Antisemitism, neo-Nazism and the Jewish community in modern Ukraine

On antisemitism--or lack thereof--in today's Ukraine.

By LEV GRINGAUZ
January 19, 2019 15:05
Antisemitism, neo-Nazism and the Jewish community in modern Ukraine

STATUE OF Sholom Aleichem, Kiev.. (photo credit: LEV GRINGAUZ)

 
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One Ukraine brings to mind rampant antisemitism, Nazis, the Holocaust, nationalist marches with swastikas and SS symbols, more than 130 antisemitic acts in 2017 and Jewish communities wiped out.

Another Ukraine evokes a Jewish prime minister, Sholom Aleichem, a reinvigorated post-Soviet Jewish community, Hillels in almost every major city, a new Jewish Community Center in Kiev and young Jews openly wearing Star of David necklaces.

People from Dnipropetrovsk, Ukraine’s fourth largest city, speak proudly of how huge their Jewish community is. And Odessa, the fourth most populous, is still considered a Jewish city – though Jews make up less than 3% of the population.

“Only” 24 antisemitic incidents were reported in 2017 in this Jewish community on the verge of extinction.

The well-known joke talks about “two Jews, three opinions, and five political parties.”

In Ukraine, however, there are two Jews, three Ukraines, and five different kinds of antisemitism – all against the backdrop of a post-revolution government and ongoing civil and media wars with Russia.

For the Jewish people, Ukraine is historically the land of pogroms, antisemitism, Nazi collaborators and Holocaust revisionism; judging from regular reports in Jewish media, not much has changed.

This may be the natural limitation of Jewish journalism. There is almost no way to separate history, reputation and bitterness from reporting on Eastern Europe.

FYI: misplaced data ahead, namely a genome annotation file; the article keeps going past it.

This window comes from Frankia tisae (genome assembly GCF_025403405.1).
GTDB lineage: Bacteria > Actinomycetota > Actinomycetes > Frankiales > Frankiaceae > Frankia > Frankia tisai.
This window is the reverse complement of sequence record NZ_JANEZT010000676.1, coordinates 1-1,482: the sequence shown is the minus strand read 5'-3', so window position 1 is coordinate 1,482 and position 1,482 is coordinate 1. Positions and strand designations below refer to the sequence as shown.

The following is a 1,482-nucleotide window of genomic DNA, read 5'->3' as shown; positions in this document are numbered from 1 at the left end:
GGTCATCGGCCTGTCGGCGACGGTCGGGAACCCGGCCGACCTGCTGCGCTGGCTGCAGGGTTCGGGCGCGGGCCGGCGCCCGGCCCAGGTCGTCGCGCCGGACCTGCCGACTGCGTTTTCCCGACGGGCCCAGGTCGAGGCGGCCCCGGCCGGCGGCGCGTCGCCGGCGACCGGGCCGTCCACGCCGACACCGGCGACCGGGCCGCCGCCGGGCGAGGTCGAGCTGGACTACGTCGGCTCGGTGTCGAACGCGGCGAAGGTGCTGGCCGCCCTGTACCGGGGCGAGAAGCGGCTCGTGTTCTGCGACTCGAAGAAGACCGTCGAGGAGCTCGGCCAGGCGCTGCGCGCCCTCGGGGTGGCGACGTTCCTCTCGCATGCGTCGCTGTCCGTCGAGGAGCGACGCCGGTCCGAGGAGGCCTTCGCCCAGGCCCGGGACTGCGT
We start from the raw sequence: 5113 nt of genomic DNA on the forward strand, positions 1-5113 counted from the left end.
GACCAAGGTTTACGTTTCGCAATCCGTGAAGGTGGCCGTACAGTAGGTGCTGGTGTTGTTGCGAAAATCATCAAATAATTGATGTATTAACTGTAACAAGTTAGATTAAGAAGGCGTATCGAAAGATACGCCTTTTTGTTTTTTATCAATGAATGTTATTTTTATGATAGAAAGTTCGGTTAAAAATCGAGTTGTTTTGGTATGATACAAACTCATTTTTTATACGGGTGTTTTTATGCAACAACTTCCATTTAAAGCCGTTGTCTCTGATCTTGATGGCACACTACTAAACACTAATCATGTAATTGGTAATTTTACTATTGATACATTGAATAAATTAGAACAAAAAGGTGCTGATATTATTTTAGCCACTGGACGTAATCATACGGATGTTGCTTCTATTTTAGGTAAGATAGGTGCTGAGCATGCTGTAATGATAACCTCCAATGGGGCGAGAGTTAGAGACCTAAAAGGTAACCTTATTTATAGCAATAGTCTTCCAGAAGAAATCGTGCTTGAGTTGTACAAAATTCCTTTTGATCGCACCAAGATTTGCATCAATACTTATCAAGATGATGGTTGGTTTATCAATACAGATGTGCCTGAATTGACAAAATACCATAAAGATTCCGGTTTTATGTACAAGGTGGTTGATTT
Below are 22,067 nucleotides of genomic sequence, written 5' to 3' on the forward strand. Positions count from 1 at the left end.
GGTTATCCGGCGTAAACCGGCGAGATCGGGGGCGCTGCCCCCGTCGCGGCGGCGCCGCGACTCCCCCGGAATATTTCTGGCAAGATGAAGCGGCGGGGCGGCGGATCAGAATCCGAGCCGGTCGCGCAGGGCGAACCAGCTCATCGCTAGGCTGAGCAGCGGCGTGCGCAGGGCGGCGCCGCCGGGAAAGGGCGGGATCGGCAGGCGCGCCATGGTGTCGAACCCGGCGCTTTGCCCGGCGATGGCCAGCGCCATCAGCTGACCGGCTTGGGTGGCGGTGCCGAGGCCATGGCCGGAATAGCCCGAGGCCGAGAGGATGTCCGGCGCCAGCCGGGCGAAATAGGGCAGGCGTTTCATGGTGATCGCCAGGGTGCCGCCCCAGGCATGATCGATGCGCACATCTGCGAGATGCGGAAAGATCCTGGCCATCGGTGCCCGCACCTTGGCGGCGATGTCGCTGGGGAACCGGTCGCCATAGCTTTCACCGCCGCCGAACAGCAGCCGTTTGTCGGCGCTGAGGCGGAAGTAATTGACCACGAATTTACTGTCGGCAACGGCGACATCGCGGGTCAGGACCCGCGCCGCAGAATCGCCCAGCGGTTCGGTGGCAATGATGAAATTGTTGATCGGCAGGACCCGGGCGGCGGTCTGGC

I am no exception – a young Jew whose family immigrated from Ukraine (and Belarus) and who was inundated with stories of the Soviet Union. In late March, I traveled to Ukraine to see for myself – and to ask a wide variety of Ukrainian Jews about a country steeped in Jewish blood, pride and death.

The world changed

“Let’s go to Israel to pick oranges,” a friend said to Elena Zaslavskaya when perestroika – a period of economic and political reforms – began in the mid-1980s. It was still the era of refuseniks. At best, Jews would be interrogated by the KGB for trying to leave for Israel.
At worst, they were thrown in jail under a public campaign that accused Zionism of racism and Israel of existentially threatening the Communist Party enterprise.

What sounds today like a banal phrase was – in the unsure air of a changing USSR – charged. It was still the era of refusniks, when Jews were interrogated by the KGB for trying to leave for Israel, at times even thrown in jail, under a public campaign that accused Zionism of racism and Israel of being an existential threat to the Communist Party enterprise.

By then, hundreds of thousands of Jews had already left the USSR for America and Israel; many were let out as a show of tolerance before the 1980 Summer Olympics in Moscow. Zaslavskaya said that for those who remained, perestroika eased government antisemitism.

“There appeared certain opportunities and something started to change,” Zaslavskaya said. Once the Soviet regime fell in 1991, “There was that kind of feeling that the Jews burst with freedom, like a geyser.”